Chill for too long and you will simply freeze. Entirely the wrong metaphors for describing the high temperature of the southern Mexican beach life. Every day is 35 degrees and the only time I reach for something with sleeves is to watch the sunrise from my little balcony, the chai in my mug cools as the daily inescapable heat returns. I came here to do nothing, nothing that the beach had to offer, not skydiving or sea diving, dolphin watching, or surfing. I just came to sit quietly and do some book stuff and trip preparation. ‘Book stuff?’ If it’s not pounding bass through the walls, or dogs barking through the night, it’s book thoughts going through my head that wakes me, the never ending quest to get the word out. And trip stuff the constant battle against red tape to obtain the visas for the next journey. This was, I had decided an ideal location to achieve both of the above whilst my tenant paid for this warm and frugal homeless lifestyle. A room here for a month is £225 and I live on muesli and avocado with a treat of street tacos for dinner 5 for £1. So if I avoid the sea front posh and tempting I can live pretty cheap. It’s so easy to form a routine regardless of location. And within a week I have one, writing, emails, Spanish lessons, siesta and down to the beach for sunset. There I was sitting on the sand with my unfeasibly large lens when a surfer dude approaches me and I jump out of my little moonrise daydream. He mistakes me for a professional, he didn’t say professional what. Can I make some photos of him surfing, he will pay me. ‘No worries if you like them buy me beer if not, no obligation. He likes them I get fed and alcoholed and approached by his friends. Within a week I know half the surfers who indulge in these waves, the legionary Mexico Pipeline. I’m in with the surf crowd, I know how to do the hand shake and everything; I have a constant stream of people at my door with beer and memory sticks to have their photos transferred to. Many moons ago it was Thai stick and tequila the stick is now digital the spirit of the age is simply beer. I haven’t made myself a sandwich or brought a drink all week, I have a growing pod of a belly slowly getting browner and my spare time is not spent researching visas for the ‘Stan’s’ but surfing surf photography sites. My pictures improve, word gets out and coincidently I'm asked to submit some Mexican photos for an article in Overland Magazine. So now I must be a professional, should I declare on my tax form burritos and beer? My little routine has gone right out the fly screen in the window. When one surfer chick asks what she owes me, I say 20 minutes of your time, her frown soon goes when I say to go clothes shopping with me. I have no sense of style or fashion at all. And I need a style adviser, she’s good too, the right girl for the job. ‘This one is too gangster, no not that too dad, too gay’, ‘oh really I though it looked pretty good.’ ‘This one brings out the colour in your eyes’ ‘eyes, right, does it? Ok thanks I’ll take it.’ So now I'm the coolest dressed surfing photographer on the beach. And I can’t step outside the door without a surfer hand shake or that other sign they do with the thumb and pinky finger pointing out, it might mean hang loose but the way I do it, it’s more like hang up. They talk waves and techniques, heroes and legends and I listen and inadvertently learn. I should be doing my Spanish. They speak of the meditation, the spiritual connection the unity with nature. It all sounds great but I'm a biker. The day the internet crashed everyone comes out to play; the pool is crowded when the pasty surfers of cyberspace venture from their rooms. I choose to ride. Up the mountains, in 2 hours I'm at 6000ft and for the first time since Copper Canyon I experience the discomfort of a chilling temperature and the thrill of a twisting road. The beach crowd don't believe me. Firstly that I rode that far, secondly that there are that kind of elevations so close by and thirdly that it can be so much cooler than the beach. That's when I realize that although it’s a privileged insight into their world, I'm not a surfer, bikes are my thing, all the waves in the world will leave me stagnating. I came here to do nothing, free of distractions and I've got a better social life than I do at home. I mastered some new photographic techniques and learned some new capabilities of my camera. So it’s been useful in a way but I've lost all motivation and enthusiasm for the mission I came here for. I've seen 30 sunsets, some with whales, some with waves some in the company of a wounded surfer and some just high on my balcony. It’s time to ride again. After all, this is a bike trip right? I wallowed all the way here and when I got here I went to the forums in the hope someone could shed light on my confidence extracting Kenda tyres. It was suggested to vary pressures, loaded, unloaded, check bearings, spokes, and also I was reassured it’s a character of the tyre. In desperation I took off the front which had not DOR arrow and looked symmetrical in tread pattern but I turned it around anyway and what do ya know, it handled like a... well like a cheap tyre as opposed to a gyroscope. You know when you hold an bicycle wheel in your hand and spin it, then try and turn your wrists and it fights you to retain its original course of gyroscopically travel well that’s the feeling I got when I tried to lean into corners. Now that has gone and I wind my way back up to the high altitude spine of Mexico. Putting the layers back on, blowing away the malaise of the beach and remembering that I may have developed the eye for a good surf photo but I retain the mind for a good ride and this is what I do. I'm heading for the Golf Coast now to meet a friend from my last trip here. I have 3 days to do a 2 day trip, it was exactly this scenario when my accident occurred last year and it was tyre related. So this new confidence in my rubber is tenacious. My road mind debates what I will do with this extra day, I get out my guide book the brick I have been carrying and barely looked at. I discover a cactus desert is a day’s ride away. My dithering morning turns into rushed and excited preparation. I love being on the road. Just this, wake up warm, look at my guide book and with the freedom of a solo traveller I make a decision, load the bike, look at the map and head out. I don’t know if it’s because the only riding I've done in the last month has been in shorts and shades to the supermarket but I suspect regardless of my previous activities it’s just one of those rare and magical days you occasionally get on the road. A dismal breakfast experience did not bode well for the day ahead. Luke warm Villella coffee a chocolate flavoured bun and 2 greasy eggs with some insipid salsa laying on the oil. Is my inability to be understood in Spanish really so bad? Or is it just the inability of this side street 2 table dinner to actually produce the very basics in the edible and drinkable. Still the food is brought with smiles and enthusiasm if not culinary skills, warmth and hygiene. Undeterred and underfed I leave the plate much at it arrived and walk on down the street to a bakery, where I take a large round aluminium tray a pair of pincers and pick our freshly baked cheese and ham rolls and baguettes whilst trying to calculate the room in my panniers and my stomach and equating it to this ever increasing pile of pastries on the plate. I blatantly walk past the diner of discontent stuffing my face with tasty treats. And that is where the day turned around and stayed. It takes more than a bad breakfast to break the day. I find my way straight out of town which is always a little bonus. For a minimal charge I take a toll road to fast track me to the better scenery. The cactus desert destination is forgotten about, it’s the journey that's taking my attention, it’s all about the journey, the road twists up to 7000ft but the temperature stays comfortable, the cliffs and rocks have multiple subtle colours the dark blue high altitude sky is a complementary back drop and I know that my words and photos will never capture this day, this feeling, this next perfect bend that brings into view a whole new scene that slows me down and has me contemplating camera settings and premature camping. And that in turn has me thinking supplies, if I get water and some food now I have 24hours of self contained independence. The town is tiny and the stares say that not many overloaded motorcycles come this way, but I find the shop and my limited pannier space it filled with the shops limited supplies. Back on the main road, as if they were stuck there, the ground becomes a pin cushion of cactus, towering bigger than any plant pot could contain; and covering the hillsides as far as I can see. They protrude out of the undulating landscape making the place a descending hot air balloonist’s nightmare. And just as I'm contemplating a wild camp I see that little triangular sign that means I won’t be breaking any laws, a camp site is a few miles up ahead. Let’s be clear, the sign actually says botanical gardens, a phrase they must have picked up from a glossy magazine. I go to the hut that says administration, a little English is spoken. No I don't want the tour just to camp. My £2 is taken and the fridge is instantly opened and the beer it contains is distributed amongst the 3 workers/ employees/ owners. I’m shown to a space next to a newly built sleeping quarters, the boiler is lit so I can shower and the door is left open. I have some whiskey in my panniers and soon as I can already smell it on my hosts breath I offer it and its accepted and exchanged for a short walking tour. He's very proud of his botanical garden, or at least staking his claim to this natural cactus desert and putting a few slightly inappropriate buildings on the land. After I've set up my tent and finished the whiskey I take my camera for a walk about, there is a wooden viewing platform and the bottom ladder has been removed to prevent easy access, ‘what would Monklet do?’ I think to myself, then I climb up the framework and look down on the prickly spires of this dehydrated forest. It’s good, it’s ok, it could be better, those big cold bottles of beer that came out the fridge would enhance this scenario no end. And that's when the day went up another gear. I ride over to the admin building, ‘sorry none left, have some of ours’ The guitar is out and the laughter is unstoppable, so I share a beer, ‘Are you a musician?’ I've been hearing it all my life no I just look like I could be, no I can’t play guitar but I can pose well with it , just stand me in front of a Marshall stack. ‘But you can sing though?’ No I really can’t, ‘sing Yesterday’ he sings it. He loves the Beatles, ‘oh not Guns n’ Roses’ version then?’ The fact that I know the words and have an English accent, if not scouse, is all they need and when I get stuck on the next line they help. ‘Ok look I'm going to get some beer I’ll be right back’ The sunset was probably not going to be as memorable as this sing-along anyway. Once again shorts and shades to the shops. I put 4 cans on the table and now they sing La Bamba. They all have such good voices strong and in tune, one of the guys is younger than me has 7 kids and more hair, thicker and not a trace of grey, this is incredibly unfair. They point at the bike ‘Mondo?’ ‘No just Mexico,’ ‘Where else?’ Now look this was never my intension I only wanted a beer for the sunset, but I do happen to have a map to show and tell, unfortunately it’s inside the cover of my book. I just show the map. Then the photos, its feels a little like I'm at Motorcycle Live again. ‘So that's you?’ Yes but I just wanted to show you the map. But it’s too late phones come out, photos by the bike. They insist I will eat with them. Whilst we wait for the taxi the oldest of the 3 men who speaks no English at all tells me a story sentence by sentence. The sentenses I don't get are translated; it’s a gentle story of old time in these parts that his father and grandfather knew. It’s told proudly and with patience and it’s so in keeping with this setting. So with my camera and valuable documents left in the tent I follow a taxi on my bike, a restaurant is opened for us, people are summoned and the book is shown round, it has at this point turned into a passport. More beer is brought I'm invited they insist, it is there treat. I've meet at least 5 of the 7 children, the wife, sisters and uncles, I have to sing Yesterday once more (not yesterday once more, by the carpenters) I must say I'm sounding pretty good, in harmony with my understudy prompter, then Hotel California. Can I leave, can I? No, the story teller has another story for me, of the sacred cactus that occasionally produces fruit, that the fruit can be fermented into an alcoholic juice, a prestigious and potent brew, but the story has an agenda, this juice is only available at a certain bar and I am invited by the story teller to come and drink 2 glasses of the juice with them. ‘Oh go on then’ Now my bike is left on a main street, my possessions are slowly getting scattered. We go into the centre of this dusty town to a building in the centre of the square, and I’m ushered in. It doesn’t look much like a bar to me and I've seen a few. No this is the president’s office; He’s a man with bulging biceps a t-shirt won’t cover, he shakes my hand ‘I am president of the town’ he tells me and in case I don't understand he adds, ‘Bill Clinton’. ‘Hi I'm Tony Blair’ I hear myself saying, it’s received with a laugh. The book which hasn’t been in my possession since it came out the pannier is now shown to Mr. Mussel and his side kick. Who they say will come and visit me tomorrow. Then to the bar. Oh for a camera. The bar man has two customers, and more character than an Oscar ceremony. A dusty demijohn is brought out from under the bar, there is the sound of shuffling, a shot glass is cleaned and put on the bar. It clearly doesn’t come out much. It’s filled with a cloudy liquid, and passed to me, would this be happening if I wasn’t travelling alone, if I hadn’t got the fucking book out? Ok , well, here goes, I'm not going to shot it, the story was long, the fruit is rare and this drink deserves respect. I sip it, thankfully it’s palatable, and furthermore as it goes down there are no surprises. The tension in the bar relaxes, or is it me. The barman could be Benny Hill, not in a high speed chase way, but in an unfeasibly impossible hair way, I would never imply it was a wig but it needs adjusting. His contempt for me is just beneath the surface if his obligated service. A younger man sits on a chair with his back to the wall but his body is a 45 degree ramp from his cowboy boots balanced on their heels and crossed on the floor up long thin legs covered in faded denim to a red shirt and waist coat his face obscured by a battered cowboy hat. Smoke rises from beneath it, how lawless a smoker in a bar seems now. When he leans forward to take his glass from the bar I see he has a long face, missing teeth but still strikingly handsome, sharp cheek bones covered with dark weathered skin. This guy is cool. Very cool. I just know there is a ponytail down his back; I want him to be my friend. The other customer is sitting at a right angle to him also with his back the wall but by the door. He’s wearing a 70’s brown leather jacket, he has a round face and a grey fringe hangs over a forehead of ravines which don't quite frown, he has the look of a man who has seen a lot of trouble but avoided most of it. Music plays at a level to keep awkward silence away but to invite conversation. ‘Scorpions’ says the thin dark duke Where? my body language said but thankfully not my mouth, ‘Wind of change, they are German no?’ Yes they are, and so the ice is broken with my new cool amigo, he has seen Pink Floyd in Texas, the momentary lapse of reason tour I think we establish, and as we chat my glass is refilled. My hosts are very drunk, I don't seem to be, I do say that this is one of the coolest bars I've ever been in. There is an exhale of disbelief. ‘Don't you believe me?’ I say to the 70’s trouble avoider, ‘I believe everything’ he diplomatically says. Although I'm not sure just how good of a philosophical life choice that is. My hoists are now slurring drunk and I think perhaps a little jealous that my attention has be taken by stronger and stranger characters. I held my drink, I've established my presence, I've met everyone and annoyed no one. This it would seem is a very good time to leave, I think I’ll just say goodnight. I leave the bar into an empty street, the kind of bar I would imagine the clientele are either thrown out of, crawl out of, or are taken out of to be relocated into a room with more bars, across the window. I must say I feared a more severe effect from this cactus juice which, if this scenario were ever turned into a cartoon would, have been poured from a jug that would doubtlessly have several X’s on it and perhaps a skull and cross bones. Which anatomically speaking is simply another X only made with femurs. Dogs probably bark, rats may scurry and I stride purposefully in the direction of the place I last saw my bike. The author is leaving the bar. I frequently try and occasionally succeed in living in the moment. Fully aware of what is around me, appreciative and undistracted, ‘the moment’ is a very important place to be. I spend at least half my life considering the next bit, the other half is divided between reminding myself to acknowledge the here and now and actually managing to immures myself in it. It’s a very satisfying state when it is achieved, because when it passes as it inevitable will, that moment can be recalled with perfect clarity. This particular moment is such a moment, however the cactus juice was having an effect and total recall is sketchy. The bike was where I left it. The keys are in my hand. The directions in my head. I start the bike and by about the time I've selected 3rd gear the refreshing wind that I am passing through brings me back fully aware of what I'm actually doing, riding out of a small town into a cactus desert with inadequate protection and not in the least bit concerned about it. I never ride at night so I was unaware of just how bright my full beam headlight was; it shines off the towering pillars of prickle and gives me a sense of insignificance. Taking the dirt track back to my tent, I know this is one of those moments that I just have to experience firsthand to know the feeling it brought me. I fumble with a bread roll and avocado making a ‘just got home from the pub snack’. Stumbling round the sandy ground repeating ‘Yo soy boratcho’ with increasing emphasis on the rolling of the R. ‘I am drunk’, I tell the silent night and it doesn’t disagree. I eat my wonderful roll, drink enough water to quench and leave enough for a night of parch. And that is the end of a day that reminds me that regardless of what you call it, adventure, overlanding, touring, prolonged holiday, independent travel; it is, irrespective of the label why I do what I do.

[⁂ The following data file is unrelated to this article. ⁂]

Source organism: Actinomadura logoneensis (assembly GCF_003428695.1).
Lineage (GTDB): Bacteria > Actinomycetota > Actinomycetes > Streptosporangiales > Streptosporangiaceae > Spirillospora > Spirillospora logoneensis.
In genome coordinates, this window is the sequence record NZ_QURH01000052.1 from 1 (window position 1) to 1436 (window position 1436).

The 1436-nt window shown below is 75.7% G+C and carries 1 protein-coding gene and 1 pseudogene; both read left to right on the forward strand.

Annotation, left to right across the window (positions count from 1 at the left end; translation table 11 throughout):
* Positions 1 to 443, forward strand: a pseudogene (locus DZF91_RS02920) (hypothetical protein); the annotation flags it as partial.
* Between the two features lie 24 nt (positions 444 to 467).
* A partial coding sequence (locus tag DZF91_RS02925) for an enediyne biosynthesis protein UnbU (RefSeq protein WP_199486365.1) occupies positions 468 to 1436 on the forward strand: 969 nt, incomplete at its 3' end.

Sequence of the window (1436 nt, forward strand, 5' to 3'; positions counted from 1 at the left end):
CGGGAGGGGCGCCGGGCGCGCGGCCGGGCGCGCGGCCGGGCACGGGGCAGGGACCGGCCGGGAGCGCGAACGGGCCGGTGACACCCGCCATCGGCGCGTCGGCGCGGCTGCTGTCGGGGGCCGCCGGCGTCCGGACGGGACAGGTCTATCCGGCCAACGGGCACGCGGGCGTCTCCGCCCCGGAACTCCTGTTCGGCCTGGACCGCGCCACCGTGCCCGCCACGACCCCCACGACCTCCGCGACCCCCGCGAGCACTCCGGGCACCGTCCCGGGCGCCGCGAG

Sunday, 6 January 2013